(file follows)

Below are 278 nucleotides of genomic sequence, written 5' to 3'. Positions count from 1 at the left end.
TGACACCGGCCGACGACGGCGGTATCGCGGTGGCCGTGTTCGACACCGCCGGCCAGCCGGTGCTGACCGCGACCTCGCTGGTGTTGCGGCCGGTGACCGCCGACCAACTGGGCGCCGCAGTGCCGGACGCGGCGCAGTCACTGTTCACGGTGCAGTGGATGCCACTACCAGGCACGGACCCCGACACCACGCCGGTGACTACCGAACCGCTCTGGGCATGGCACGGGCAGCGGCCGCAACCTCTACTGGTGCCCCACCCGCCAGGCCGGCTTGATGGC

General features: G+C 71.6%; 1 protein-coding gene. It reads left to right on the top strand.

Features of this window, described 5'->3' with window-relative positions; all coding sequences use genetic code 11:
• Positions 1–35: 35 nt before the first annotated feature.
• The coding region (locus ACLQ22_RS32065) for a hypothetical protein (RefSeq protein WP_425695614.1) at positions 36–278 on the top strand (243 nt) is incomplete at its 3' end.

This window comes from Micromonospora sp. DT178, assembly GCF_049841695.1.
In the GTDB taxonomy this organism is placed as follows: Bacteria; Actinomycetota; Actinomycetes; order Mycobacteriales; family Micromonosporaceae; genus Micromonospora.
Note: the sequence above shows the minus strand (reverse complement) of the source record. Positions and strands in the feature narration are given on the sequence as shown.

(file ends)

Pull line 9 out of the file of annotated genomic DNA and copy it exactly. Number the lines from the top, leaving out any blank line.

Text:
Note: the sequence above shows the minus strand (reverse complement) of the source record. Positions and strands in the feature narration are given on the sequence as shown.